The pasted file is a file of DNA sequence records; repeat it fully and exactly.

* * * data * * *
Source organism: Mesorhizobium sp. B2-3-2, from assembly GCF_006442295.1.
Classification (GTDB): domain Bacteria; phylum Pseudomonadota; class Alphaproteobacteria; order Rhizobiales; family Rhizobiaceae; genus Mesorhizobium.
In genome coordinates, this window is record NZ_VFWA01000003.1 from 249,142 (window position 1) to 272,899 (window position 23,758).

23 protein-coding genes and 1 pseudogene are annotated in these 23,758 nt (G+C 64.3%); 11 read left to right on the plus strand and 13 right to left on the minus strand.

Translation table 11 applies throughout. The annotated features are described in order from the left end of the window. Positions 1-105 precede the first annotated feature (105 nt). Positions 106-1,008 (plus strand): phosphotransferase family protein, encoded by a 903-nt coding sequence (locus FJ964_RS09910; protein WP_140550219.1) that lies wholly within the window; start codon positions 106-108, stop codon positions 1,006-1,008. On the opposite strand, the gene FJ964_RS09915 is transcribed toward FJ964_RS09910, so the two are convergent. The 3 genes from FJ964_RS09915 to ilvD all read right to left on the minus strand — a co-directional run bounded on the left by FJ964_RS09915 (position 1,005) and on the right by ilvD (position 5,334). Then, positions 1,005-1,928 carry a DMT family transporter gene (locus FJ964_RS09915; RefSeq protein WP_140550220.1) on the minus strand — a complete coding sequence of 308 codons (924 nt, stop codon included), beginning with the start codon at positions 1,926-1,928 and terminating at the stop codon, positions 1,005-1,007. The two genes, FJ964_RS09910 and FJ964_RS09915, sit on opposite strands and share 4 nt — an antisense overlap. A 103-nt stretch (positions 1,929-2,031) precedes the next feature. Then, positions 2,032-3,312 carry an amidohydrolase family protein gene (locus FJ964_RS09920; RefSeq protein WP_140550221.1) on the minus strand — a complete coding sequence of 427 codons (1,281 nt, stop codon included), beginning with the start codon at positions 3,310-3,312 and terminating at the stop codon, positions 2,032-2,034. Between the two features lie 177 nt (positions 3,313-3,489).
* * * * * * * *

Source organism: Mesorhizobium sp. B2-3-2, from assembly GCF_006442295.1.
Classification (GTDB): domain Bacteria; phylum Pseudomonadota; class Alphaproteobacteria; order Rhizobiales; family Rhizobiaceae; genus Mesorhizobium.
In genome coordinates, this window is record NZ_VFWA01000003.1 from 249,142 (window position 1) to 272,899 (window position 23,758).

23 protein-coding genes and 1 pseudogene are annotated in these 23,758 nt (G+C 64.3%); 11 read left to right on the plus strand and 13 right to left on the minus strand.

Translation table 11 applies throughout. The annotated features are described in order from the left end of the window. Positions 1-105 precede the first annotated feature (105 nt). Positions 106-1,008 (plus strand): phosphotransferase family protein, encoded by a 903-nt coding sequence (locus FJ964_RS09910; protein WP_140550219.1) that lies wholly within the window; start codon positions 106-108, stop codon positions 1,006-1,008. On the opposite strand, the gene FJ964_RS09915 is transcribed toward FJ964_RS09910, so the two are convergent. The 3 genes from FJ964_RS09915 to ilvD all read right to left on the minus strand — a co-directional run bounded on the left by FJ964_RS09915 (position 1,005) and on the right by ilvD (position 5,334). Then, positions 1,005-1,928 carry a DMT family transporter gene (locus FJ964_RS09915; RefSeq protein WP_140550220.1) on the minus strand — a complete coding sequence of 308 codons (924 nt, stop codon included), beginning with the start codon at positions 1,926-1,928 and terminating at the stop codon, positions 1,005-1,007. The two genes, FJ964_RS09910 and FJ964_RS09915, sit on opposite strands and share 4 nt — an antisense overlap. A 103-nt stretch (positions 1,929-2,031) precedes the next feature. Then, positions 2,032-3,312 carry an amidohydrolase family protein gene (locus FJ964_RS09920; RefSeq protein WP_140550221.1) on the minus strand — a complete coding sequence of 427 codons (1,281 nt, stop codon included), beginning with the start codon at positions 3,310-3,312 and terminating at the stop codon, positions 2,032-2,034. Between the two features lie 177 nt (positions 3,313-3,489).